Then an estimated (by trial and error) 1-3 grams of hydrated copper sulfate was added to a crucible with the lid on top. The total mass of the hydrated copper sulfate was recorded by subtracting the total mass of the crucible, lid, and sample from the mass of the crucible and lid (described in table 1.3). By attaching the wire triangle to the ring, the crucible was able to sit securely while having the bunsen burner underneath. Lighting the burner once again, each substance was heated for several minutes until estimated that the compound had changed color. Once a prevalent color change had been observed at approximately 4 minutes (blue green color) the crucible was set on the counter using the tongs to cool for approximately 5 minutes. The appearance after this period resulted in another color change back to white. The crucible, lid, and hydrated copper sulfate was weighed again to calculate the mass of water lost by dehydration (described in table 1.3). This was done by subtracting the final mass by the initial mass of the crucible, lid, and compound. The mass of the crucible would remain unchanged while the mass of the compound would be altered. This trial was repeated 3 times and 1 extra set of data was taken from 2 separate groups to include
Materials: The materials that I will be utilizing during these experimentations are three to four ice cubes, one cup for measuring, six unblemished cups, one stopwatch, one hot water source, three tablets of Alka-Seltzer, one thermometer that measures from negative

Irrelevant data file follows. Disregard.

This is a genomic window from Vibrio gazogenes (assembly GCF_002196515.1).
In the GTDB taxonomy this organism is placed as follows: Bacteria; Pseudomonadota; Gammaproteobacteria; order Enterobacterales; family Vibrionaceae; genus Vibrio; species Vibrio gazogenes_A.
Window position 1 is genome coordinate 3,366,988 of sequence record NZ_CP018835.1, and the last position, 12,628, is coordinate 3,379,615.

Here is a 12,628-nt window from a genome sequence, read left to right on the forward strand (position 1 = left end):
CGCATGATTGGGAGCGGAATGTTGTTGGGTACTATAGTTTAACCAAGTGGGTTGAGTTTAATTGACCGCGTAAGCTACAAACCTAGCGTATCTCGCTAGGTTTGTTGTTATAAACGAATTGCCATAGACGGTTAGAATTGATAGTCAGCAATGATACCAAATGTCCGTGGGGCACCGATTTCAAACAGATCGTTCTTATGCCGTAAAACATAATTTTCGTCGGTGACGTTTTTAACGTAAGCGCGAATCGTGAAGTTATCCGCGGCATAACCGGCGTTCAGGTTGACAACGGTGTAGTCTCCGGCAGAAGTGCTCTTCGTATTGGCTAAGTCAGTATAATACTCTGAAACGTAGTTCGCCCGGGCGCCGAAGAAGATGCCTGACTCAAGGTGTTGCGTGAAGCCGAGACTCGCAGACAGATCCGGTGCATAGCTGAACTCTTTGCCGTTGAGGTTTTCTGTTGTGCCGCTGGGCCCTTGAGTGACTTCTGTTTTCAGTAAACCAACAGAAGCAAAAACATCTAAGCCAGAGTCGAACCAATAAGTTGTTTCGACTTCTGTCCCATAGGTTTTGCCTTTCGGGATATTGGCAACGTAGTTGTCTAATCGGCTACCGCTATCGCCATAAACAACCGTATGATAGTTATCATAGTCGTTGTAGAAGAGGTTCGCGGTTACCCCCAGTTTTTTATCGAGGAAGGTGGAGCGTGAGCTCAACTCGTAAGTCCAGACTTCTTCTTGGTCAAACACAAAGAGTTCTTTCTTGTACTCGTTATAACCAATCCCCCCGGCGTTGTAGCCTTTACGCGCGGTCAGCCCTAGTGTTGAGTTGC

A hot plate was placed under the ring stand. 50 mL of 3.0 M NaOH in a 250 mL beaker and a stir bar was placed in the beaker. The beaker with NaOH was placed on the hot plate and 3.75 grams of NaAlO2*5H2O was placed in the beaker. The temperature probe was placed in the beaker with the solution, not touching the bottom of the beaker. The solution was heated and stirred till the solution dissolved. While the solution dissolved, 50 mL of distilled water was added to a 150 mL beaker and heated on the hot plate. When the solution started to boil 2.65 grams of Na2SiO3*5H2O was added to the beaker with a stir bar and heated to a gentle boil. When both solutions began to boil, the sodium silicate solution was slowly added to the sodium aluminate. The solution was kept at 900C for 60 minutes and stirred with stir bar. After 60 minutes, the zeolite solution was cooled for 5 minutes and for the magnetized zeolite , 0.78 grams of FeCl3 and 0.39 grams of FeSO4*7H2O was added to the flask and stirred until the iron parts dissolved. The magnetized zeolite was then cooled for 5 minutes. For both zeolite and magnetized zeolites, the solutions were placed in two centrifuges with equal amounts of solution and placed in both tubes. The tubes were placed in the centrifuge for 10 minutes at 5000 rpm. The liquid in the tube after the centrifuge was poured into a 200 mL waste